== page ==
Posted in spin in science writing

Spin in reporting of case-control studies

This post follows up my previous post on the same topic on cannabis use and psychosis. I was inspired by a podcast presented by Matt, Chris, and Don from the Population Health Exchange of the Boston University School Health Public Health. My focus here is about the “spinning in science…

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drops of water on a glass screen
Posted in spin in science writing

Spin in reporting Psychiatry and Psychology research

Earlier we saw how distorted abstract writing – a form of spin – occurs in health research reporting. This post dives into a specific subject area: Psychiatry and Psychology. In 2019, Samuel Jellison and his team published an excellent paper on this topic in the British Medical Journal. They looked…

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Posted in spin in science writing

Spin in research writing: Non-reporting negative outcomes

This post brings another two spin methods; reporting statistically significant secondary endpoints (outcomes) in the abstract in the absence of non-significant primary endpoints (outcome) in Randomized controlled trials (RCTs) and not reporting adverse effects of interventions. The RCTs carry the highest level of evidence strength in research. In this study…

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Posted in spin in science writing

Spin in research reporting: Misuse of adjectives-3

This is my third post about “spin in research reporting. The first post dealt with inappropriate usage of causal language in reporting observational studies; the second one focused on making inappropriate recommendations based on findings of observational studies. This post deals with inappropriate usage of adjectives and adjectival phrases in…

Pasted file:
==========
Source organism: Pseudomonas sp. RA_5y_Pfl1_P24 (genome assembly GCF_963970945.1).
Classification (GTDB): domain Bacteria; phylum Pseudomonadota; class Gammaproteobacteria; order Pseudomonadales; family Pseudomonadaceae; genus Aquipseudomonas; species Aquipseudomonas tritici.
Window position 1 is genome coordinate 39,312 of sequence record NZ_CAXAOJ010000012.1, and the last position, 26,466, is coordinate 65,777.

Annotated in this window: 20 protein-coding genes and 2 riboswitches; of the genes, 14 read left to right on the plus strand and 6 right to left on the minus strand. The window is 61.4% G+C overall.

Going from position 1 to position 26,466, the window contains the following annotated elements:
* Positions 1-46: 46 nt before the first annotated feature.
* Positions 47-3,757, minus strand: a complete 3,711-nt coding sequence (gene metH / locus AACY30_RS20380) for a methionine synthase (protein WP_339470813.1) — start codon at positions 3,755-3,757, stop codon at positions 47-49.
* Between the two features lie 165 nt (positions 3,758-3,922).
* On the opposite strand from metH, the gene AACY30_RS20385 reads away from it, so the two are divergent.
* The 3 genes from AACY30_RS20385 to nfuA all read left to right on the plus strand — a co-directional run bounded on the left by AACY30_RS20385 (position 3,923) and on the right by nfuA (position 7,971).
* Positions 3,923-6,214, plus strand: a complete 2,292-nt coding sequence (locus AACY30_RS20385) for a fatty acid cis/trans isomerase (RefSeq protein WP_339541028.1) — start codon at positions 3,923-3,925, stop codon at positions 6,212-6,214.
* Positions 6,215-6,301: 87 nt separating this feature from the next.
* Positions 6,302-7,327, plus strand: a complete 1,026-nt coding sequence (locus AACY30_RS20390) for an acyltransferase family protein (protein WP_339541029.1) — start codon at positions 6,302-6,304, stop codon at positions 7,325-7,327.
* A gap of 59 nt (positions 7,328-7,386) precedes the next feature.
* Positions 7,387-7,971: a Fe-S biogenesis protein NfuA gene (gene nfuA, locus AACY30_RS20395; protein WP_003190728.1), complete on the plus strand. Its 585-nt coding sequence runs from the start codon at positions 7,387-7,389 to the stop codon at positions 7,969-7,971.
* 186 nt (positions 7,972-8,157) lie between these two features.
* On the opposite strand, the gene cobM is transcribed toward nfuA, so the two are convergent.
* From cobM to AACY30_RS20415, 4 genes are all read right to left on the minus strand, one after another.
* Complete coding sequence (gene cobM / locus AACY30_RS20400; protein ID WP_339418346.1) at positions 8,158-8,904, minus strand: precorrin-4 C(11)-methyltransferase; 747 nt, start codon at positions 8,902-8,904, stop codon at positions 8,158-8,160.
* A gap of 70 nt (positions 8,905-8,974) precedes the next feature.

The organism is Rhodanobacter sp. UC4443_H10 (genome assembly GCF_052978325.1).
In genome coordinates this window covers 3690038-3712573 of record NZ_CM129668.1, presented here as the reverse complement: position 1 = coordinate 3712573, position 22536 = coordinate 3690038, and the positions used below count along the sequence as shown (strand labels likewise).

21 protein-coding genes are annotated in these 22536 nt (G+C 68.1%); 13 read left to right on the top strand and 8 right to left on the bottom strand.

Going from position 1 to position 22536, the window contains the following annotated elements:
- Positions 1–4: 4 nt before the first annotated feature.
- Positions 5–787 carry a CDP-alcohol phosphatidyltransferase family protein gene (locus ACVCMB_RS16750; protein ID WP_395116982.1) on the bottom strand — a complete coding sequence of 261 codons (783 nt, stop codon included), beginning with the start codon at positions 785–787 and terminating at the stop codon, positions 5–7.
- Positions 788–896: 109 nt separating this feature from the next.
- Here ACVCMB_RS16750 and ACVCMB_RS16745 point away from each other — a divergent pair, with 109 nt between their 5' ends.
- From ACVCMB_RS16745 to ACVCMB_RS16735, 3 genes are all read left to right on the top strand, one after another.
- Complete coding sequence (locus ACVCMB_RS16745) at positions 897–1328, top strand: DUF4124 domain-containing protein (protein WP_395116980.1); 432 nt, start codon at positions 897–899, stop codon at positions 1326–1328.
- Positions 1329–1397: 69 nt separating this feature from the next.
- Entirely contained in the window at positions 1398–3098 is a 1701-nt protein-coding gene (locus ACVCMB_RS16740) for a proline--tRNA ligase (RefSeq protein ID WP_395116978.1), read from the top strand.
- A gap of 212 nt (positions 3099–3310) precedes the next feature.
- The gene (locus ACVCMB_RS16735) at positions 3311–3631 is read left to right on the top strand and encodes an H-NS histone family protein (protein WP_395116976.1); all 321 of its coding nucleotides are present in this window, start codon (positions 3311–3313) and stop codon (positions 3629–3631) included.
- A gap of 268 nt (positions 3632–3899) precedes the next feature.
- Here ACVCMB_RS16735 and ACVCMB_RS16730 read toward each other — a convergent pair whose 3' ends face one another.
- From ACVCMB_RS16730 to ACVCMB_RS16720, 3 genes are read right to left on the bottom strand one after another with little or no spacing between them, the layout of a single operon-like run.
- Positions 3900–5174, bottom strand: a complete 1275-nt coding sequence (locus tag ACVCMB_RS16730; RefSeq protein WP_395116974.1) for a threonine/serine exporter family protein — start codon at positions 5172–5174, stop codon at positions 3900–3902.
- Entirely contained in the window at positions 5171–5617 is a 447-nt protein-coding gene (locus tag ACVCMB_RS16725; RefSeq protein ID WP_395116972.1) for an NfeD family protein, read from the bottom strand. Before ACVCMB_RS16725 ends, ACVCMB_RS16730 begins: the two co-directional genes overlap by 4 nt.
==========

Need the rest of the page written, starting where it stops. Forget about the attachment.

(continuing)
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Posted in spin in science writing

Spin in writing research recommendations: 2

Observational studies are very useful in health research; however, we cannot make recommendations based only on research findings from observational studies. This is because these study designs allow us only either to determine prevalence and incidence or demonstrate either associations or correlations. It does not allow us to infer causation….

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Spinning in writing
Posted in spin in science writing

Spin in research reporting: Causal language in observational studies

Image by StartupStockPhotos from Pixabay Not only media people researchers also “spin”; and it kills science. What is “spin”? The word, “spin” refers to re-framing the objective evidence to give a more favourable image than it deserves. Sometimes, people do it consciously to mislead readers. Other times, it can happen…

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